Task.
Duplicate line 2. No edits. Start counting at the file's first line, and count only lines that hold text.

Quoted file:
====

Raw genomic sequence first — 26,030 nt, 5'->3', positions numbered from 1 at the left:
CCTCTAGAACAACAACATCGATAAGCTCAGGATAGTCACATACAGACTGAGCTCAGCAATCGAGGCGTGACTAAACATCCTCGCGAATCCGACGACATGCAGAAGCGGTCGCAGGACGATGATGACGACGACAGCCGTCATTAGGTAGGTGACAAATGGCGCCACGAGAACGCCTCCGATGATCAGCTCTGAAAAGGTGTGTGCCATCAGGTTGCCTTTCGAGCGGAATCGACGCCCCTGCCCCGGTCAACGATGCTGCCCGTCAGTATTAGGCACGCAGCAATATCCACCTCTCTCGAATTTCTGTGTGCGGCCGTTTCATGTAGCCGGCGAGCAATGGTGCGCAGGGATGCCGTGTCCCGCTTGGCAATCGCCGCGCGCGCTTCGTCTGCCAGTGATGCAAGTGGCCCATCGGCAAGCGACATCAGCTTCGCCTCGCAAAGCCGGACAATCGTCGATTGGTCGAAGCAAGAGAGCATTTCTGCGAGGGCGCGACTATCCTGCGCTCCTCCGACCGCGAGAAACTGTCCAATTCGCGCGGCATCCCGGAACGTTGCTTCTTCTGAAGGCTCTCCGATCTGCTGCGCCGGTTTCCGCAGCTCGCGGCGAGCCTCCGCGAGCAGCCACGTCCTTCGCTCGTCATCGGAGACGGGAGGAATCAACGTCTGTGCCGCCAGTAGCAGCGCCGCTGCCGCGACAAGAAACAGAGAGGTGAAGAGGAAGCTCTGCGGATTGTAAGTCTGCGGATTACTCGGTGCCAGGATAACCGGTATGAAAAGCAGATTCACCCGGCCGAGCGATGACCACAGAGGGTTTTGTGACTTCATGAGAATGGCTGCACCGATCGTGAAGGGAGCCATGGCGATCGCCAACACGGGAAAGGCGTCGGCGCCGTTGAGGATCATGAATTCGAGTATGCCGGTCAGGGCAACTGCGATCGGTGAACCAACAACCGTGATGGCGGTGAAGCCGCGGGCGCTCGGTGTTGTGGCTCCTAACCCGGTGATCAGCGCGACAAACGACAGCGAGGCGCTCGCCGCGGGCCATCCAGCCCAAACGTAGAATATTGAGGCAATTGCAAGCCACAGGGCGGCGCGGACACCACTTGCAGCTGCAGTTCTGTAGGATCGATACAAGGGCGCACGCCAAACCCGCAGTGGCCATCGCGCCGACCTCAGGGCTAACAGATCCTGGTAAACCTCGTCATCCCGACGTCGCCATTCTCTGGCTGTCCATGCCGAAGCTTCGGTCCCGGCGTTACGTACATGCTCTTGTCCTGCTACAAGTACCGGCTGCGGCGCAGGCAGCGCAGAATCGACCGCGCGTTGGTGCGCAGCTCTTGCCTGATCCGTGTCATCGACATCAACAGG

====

CCTCTAGAACAACAACATCGATAAGCTCAGGATAGTCACATACAGACTGAGCTCAGCAATCGAGGCGTGACTAAACATCCTCGCGAATCCGACGACATGCAGAAGCGGTCGCAGGACGATGATGACGACGACAGCCGTCATTAGGTAGGTGACAAATGGCGCCACGAGAACGCCTCCGATGATCAGCTCTGAAAAGGTGTGTGCCATCAGGTTGCCTTTCGAGCGGAATCGACGCCCCTGCCCCGGTCAACGATGCTGCCCGTCAGTATTAGGCACGCAGCAATATCCACCTCTCTCGAATTTCTGTGTGCGGCCGTTTCATGTAGCCGGCGAGCAATGGTGCGCAGGGATGCCGTGTCCCGCTTGGCAATCGCCGCGCGCGCTTCGTCTGCCAGTGATGCAAGTGGCCCATCGGCAAGCGACATCAGCTTCGCCTCGCAAAGCCGGACAATCGTCGATTGGTCGAAGCAAGAGAGCATTTCTGCGAGGGCGCGACTATCCTGCGCTCCTCCGACCGCGAGAAACTGTCCAATTCGCGCGGCATCCCGGAACGTTGCTTCTTCTGAAGGCTCTCCGATCTGCTGCGCCGGTTTCCGCAGCTCGCGGCGAGCCTCCGCGAGCAGCCACGTCCTTCGCTCGTCATCGGAGACGGGAGGAATCAACGTCTGTGCCGCCAGTAGCAGCGCCGCTGCCGCGACAAGAAACAGAGAGGTGAAGAGGAAGCTCTGCGGATTGTAAGTCTGCGGATTACTCGGTGCCAGGATAACCGGTATGAAAAGCAGATTCACCCGGCCGAGCGATGACCACAGAGGGTTTTGTGACTTCATGAGAATGGCTGCACCGATCGTGAAGGGAGCCATGGCGATCGCCAACACGGGAAAGGCGTCGGCGCCGTTGAGGATCATGAATTCGAGTATGCCGGTCAGGGCAACTGCGATCGGTGAACCAACAACCGTGATGGCGGTGAAGCCGCGGGCGCTCGGTGTTGTGGCTCCTAACCCGGTGATCAGCGCGACAAACGACAGCGAGGCGCTCGCCGCGGGCCATCCAGCCCAAACGTAGAATATTGAGGCAATTGCAAGCCACAGGGCGGCGCGGACACCACTTGCAGCTGCAGTTCTGTAGGATCGATACAAGGGCGCACGCCAAACCCGCAGTGGCCATCGCGCCGACCTCAGGGCTAACAGATCCTGGTAAACCTCGTCATCCCGACGTCGCCATTCTCTGGCTGTCCATGCCGAAGCTTCGGTCCCGGCGTTACGTACATGCTCTTGTCCTGCTACAAGTACCGGCTGCGGCGCAGGCAGCGCAGAATCGACCGCGCGTTGGTGCGCAGCTCTTGCCTGATCCGTGTCATCGACATCAACAGG